So okay that happened for about a minute. Until, what could I do next, but start to clean it up.
1.5 hours later, the kitchen was as spotless as I had earlier decided to make it. Moreso, even.
I guess what I learned here was “don’t cry over spilled milk..made” as, of course, was the first joke of the night. And, ya know, messes get made. And the longer you cry over it and wallow over the current state of affairs (be it in your kitchen, or, hey, in your life!), the more the custard spreads on the floor. It’ll start to soak through the cracks and creep under the fridge, or spread to places you didn’t even know it could go - and then it’s just harder to clean up. And sometimes you find that your kitchen is even cleaner after a mess has been made than it would have been otherwise.

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THIS IS WHY DIANA’s ICE CREAM TASTES SO GOOD (bold emphasis mine)

dihard:

Well this seems an appropriate place to start. 

That’s me in the kitchen, last week.

It was 9 o’clock in the evening, I had been there since 4am. Everyone else had left for the day. With a few minutes to spare, as I awaited my chariot (my beau was biking over to pick me up and walk me home), I decided to make the kitchen spotless, cleaning even the mop bucket. (Sidenote - yep, that’s the glorious life as a founder of a craft food biz, scrubbing filthy mop buckets.) As I saw my ride arrive outside, I opened the fridge to check on one last thing, and BLAMMO - the hinges failed, and the top shelf of the fridge came crashing down. Along with everything stored atop it. All over me.

I was soaked in the ice cream custard base that we had just spent hours crafting. It was an orange-julius inspired flavor, called Orange County Fair, that was setting in the fridge over night to be churned into pints in the morning. After a 17 hour day, and with a bloodied hand, and orange julius soaked vans (RIP old friends), what could I do but start to cry.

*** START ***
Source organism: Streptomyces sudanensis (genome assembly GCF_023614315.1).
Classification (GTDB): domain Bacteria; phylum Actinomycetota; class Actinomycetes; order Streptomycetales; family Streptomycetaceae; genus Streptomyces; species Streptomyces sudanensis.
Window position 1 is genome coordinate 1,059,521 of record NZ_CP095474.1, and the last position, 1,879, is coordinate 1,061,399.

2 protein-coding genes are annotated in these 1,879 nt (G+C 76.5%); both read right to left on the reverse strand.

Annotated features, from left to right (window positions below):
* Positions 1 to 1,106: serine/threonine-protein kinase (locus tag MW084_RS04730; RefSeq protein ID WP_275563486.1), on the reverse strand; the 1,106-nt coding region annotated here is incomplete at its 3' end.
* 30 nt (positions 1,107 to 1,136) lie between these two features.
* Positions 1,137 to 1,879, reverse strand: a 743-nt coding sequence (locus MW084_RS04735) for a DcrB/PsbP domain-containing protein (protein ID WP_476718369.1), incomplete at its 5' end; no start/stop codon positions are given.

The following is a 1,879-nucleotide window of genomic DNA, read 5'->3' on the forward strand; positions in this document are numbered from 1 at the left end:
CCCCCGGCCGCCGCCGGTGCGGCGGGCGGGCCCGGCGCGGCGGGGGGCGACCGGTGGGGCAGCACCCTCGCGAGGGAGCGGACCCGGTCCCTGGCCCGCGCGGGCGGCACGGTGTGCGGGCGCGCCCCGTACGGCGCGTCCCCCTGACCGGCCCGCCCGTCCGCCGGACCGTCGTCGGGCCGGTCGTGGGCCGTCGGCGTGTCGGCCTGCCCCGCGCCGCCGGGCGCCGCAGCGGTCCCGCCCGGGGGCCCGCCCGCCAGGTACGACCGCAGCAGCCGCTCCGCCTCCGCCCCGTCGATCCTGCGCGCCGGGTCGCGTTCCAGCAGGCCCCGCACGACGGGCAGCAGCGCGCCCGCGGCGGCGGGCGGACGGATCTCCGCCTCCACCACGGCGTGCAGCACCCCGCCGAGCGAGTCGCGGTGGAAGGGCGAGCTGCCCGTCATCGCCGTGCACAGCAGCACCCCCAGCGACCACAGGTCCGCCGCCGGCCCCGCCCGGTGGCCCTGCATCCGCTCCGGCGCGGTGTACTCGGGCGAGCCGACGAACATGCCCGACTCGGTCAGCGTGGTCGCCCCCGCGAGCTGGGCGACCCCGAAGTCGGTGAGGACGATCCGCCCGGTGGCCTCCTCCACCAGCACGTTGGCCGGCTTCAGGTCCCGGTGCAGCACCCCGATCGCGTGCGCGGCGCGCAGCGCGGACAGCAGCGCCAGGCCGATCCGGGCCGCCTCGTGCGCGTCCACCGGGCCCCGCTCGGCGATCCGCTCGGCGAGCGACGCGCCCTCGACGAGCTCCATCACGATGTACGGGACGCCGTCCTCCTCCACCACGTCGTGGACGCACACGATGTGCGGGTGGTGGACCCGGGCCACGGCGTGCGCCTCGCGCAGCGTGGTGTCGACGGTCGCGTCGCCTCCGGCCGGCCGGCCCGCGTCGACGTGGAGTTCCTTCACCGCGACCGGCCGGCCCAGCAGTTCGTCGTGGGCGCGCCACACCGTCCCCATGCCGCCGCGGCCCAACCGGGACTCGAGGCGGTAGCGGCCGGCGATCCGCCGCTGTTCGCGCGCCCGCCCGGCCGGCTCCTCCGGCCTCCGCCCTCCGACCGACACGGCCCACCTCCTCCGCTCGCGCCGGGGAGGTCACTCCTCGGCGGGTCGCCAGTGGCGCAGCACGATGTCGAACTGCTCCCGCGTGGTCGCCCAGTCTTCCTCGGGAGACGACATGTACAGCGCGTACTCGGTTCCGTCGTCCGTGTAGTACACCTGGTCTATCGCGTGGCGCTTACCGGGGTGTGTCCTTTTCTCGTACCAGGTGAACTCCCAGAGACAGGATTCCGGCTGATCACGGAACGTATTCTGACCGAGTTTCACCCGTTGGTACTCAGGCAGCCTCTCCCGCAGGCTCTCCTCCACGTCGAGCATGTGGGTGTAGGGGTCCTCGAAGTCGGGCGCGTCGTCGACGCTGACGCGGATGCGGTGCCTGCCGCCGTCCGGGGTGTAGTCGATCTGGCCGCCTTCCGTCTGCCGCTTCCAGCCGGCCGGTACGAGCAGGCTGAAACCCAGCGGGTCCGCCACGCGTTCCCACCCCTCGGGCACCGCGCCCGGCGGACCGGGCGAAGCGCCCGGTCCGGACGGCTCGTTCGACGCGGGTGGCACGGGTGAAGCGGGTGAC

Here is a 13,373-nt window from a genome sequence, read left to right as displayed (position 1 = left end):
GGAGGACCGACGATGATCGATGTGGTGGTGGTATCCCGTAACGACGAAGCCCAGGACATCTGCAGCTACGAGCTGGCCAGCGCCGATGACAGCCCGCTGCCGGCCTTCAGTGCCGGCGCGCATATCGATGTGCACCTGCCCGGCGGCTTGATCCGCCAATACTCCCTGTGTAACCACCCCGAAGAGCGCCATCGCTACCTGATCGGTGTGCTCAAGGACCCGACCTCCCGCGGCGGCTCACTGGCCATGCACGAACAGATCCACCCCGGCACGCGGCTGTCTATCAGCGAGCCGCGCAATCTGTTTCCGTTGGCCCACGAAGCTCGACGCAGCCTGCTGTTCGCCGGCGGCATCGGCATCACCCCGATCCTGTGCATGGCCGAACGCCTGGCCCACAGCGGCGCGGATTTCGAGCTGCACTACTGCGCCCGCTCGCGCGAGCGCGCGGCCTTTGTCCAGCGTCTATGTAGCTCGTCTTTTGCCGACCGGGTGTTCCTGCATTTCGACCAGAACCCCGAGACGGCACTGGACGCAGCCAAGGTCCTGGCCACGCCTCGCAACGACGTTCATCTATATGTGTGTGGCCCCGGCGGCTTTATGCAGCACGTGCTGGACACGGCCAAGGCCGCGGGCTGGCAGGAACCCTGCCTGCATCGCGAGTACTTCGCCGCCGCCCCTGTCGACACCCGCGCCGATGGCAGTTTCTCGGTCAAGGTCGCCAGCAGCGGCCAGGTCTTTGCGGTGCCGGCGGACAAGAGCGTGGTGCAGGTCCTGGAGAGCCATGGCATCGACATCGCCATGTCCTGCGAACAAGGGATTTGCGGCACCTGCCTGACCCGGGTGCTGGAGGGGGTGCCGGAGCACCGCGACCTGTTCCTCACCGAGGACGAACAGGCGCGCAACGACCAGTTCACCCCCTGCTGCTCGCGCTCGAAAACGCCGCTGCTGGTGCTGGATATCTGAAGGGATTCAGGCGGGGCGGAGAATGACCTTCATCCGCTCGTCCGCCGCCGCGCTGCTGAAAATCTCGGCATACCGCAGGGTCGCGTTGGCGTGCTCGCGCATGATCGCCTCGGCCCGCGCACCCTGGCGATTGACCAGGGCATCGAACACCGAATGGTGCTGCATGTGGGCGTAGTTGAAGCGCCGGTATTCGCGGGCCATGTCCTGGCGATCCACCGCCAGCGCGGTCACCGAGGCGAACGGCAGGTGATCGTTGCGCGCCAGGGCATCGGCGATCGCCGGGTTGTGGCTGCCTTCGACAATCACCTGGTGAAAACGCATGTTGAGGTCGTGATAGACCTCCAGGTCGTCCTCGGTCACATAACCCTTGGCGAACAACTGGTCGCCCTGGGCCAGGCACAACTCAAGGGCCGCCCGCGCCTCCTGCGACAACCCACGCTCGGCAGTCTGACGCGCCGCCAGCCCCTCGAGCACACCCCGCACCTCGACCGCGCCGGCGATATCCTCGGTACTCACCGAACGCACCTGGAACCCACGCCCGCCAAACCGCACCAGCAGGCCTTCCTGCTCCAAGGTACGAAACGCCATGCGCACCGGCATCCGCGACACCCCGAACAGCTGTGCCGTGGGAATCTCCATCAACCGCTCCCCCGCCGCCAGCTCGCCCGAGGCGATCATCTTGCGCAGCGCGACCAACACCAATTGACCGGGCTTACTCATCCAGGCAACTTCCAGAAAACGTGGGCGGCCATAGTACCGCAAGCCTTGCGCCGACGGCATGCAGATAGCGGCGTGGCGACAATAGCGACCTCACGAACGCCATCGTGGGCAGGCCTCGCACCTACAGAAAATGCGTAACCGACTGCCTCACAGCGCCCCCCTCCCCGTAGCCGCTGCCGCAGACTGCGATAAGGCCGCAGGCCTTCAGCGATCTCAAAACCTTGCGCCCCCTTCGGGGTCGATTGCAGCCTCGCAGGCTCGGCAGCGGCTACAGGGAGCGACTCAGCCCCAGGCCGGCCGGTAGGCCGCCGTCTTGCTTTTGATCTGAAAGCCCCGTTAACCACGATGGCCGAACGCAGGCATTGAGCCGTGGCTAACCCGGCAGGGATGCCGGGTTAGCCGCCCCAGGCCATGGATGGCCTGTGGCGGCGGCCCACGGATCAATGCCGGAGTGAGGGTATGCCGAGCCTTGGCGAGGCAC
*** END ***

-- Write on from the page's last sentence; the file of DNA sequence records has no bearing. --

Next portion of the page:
So okay that happened for about a minute. Until, what could I do next, but start to clean it up.

1.5 hours later, the kitchen was as spotless as I had earlier decided to make it. Moreso, even.

I guess what I learned here was “don’t cry over spilled milk..made” as, of course, was the first joke of the night. And, ya know, messes get made. And the longer you cry over it and wallow over the current state of affairs (be it in your kitchen, or, hey, in your life!), the more the custard spreads on the floor. It’ll start to soak through the cracks and creep under the fridge, or spread to places you didn’t even know it could go - and then it’s just harder to clean up. And sometimes you find that your kitchen is even cleaner after a mess has been made than it would have been otherwise.

===

THIS IS WHY DIANA’s ICE CREAM TASTES SO GOOD (bold emphasis mine)

thegongshow

Priorities in Startups

thegongshow:

The hardest part of making decisions in a startup is when two choices serve opposing important priorities well.  

For example, let’s pretend you work in an enterprise sales-driven business.  You have 5 key customers that comprise all your revenue.  One of these customers in a moment of frustration behaves poorly with one of your customer support representatives, being borderline verbally abusive.